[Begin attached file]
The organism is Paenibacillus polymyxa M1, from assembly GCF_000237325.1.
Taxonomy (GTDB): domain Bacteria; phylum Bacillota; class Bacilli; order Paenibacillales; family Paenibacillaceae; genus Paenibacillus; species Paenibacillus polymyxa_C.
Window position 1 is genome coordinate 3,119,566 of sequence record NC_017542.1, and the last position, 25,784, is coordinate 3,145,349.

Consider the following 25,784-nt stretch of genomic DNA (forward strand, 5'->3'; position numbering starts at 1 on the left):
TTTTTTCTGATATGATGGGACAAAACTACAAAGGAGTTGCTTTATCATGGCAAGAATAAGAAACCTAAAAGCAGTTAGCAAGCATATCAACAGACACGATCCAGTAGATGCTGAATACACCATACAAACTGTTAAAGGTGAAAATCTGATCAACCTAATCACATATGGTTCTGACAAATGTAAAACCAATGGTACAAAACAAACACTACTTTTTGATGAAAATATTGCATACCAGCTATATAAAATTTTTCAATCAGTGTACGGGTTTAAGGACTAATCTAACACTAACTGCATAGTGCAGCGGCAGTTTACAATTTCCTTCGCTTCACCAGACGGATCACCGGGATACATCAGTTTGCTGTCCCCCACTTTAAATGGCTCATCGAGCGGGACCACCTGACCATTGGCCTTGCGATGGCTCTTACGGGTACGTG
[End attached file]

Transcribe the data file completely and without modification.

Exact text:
The organism is Paenibacillus polymyxa M1, from assembly GCF_000237325.1.
Taxonomy (GTDB): domain Bacteria; phylum Bacillota; class Bacilli; order Paenibacillales; family Paenibacillaceae; genus Paenibacillus; species Paenibacillus polymyxa_C.
Window position 1 is genome coordinate 3,119,566 of sequence record NC_017542.1, and the last position, 25,784, is coordinate 3,145,349.

Consider the following 25,784-nt stretch of genomic DNA (forward strand, 5'->3'; position numbering starts at 1 on the left):
TTTTTTCTGATATGATGGGACAAAACTACAAAGGAGTTGCTTTATCATGGCAAGAATAAGAAACCTAAAAGCAGTTAGCAAGCATATCAACAGACACGATCCAGTAGATGCTGAATACACCATACAAACTGTTAAAGGTGAAAATCTGATCAACCTAATCACATATGGTTCTGACAAATGTAAAACCAATGGTACAAAACAAACACTACTTTTTGATGAAAATATTGCATACCAGCTATATAAAATTTTTCAATCAGTGTACGGGTTTAAGGACTAATCTAACACTAACTGCATAGTGCAGCGGCAGTTTACAATTTCCTTCGCTTCACCAGACGGATCACCGGGATACATCAGTTTGCTGTCCCCCACTTTAAATGGCTCATCGAGCGGGACCACCTGACCATTGGCCTTGCGATGGCTCTTACGGGTACGTG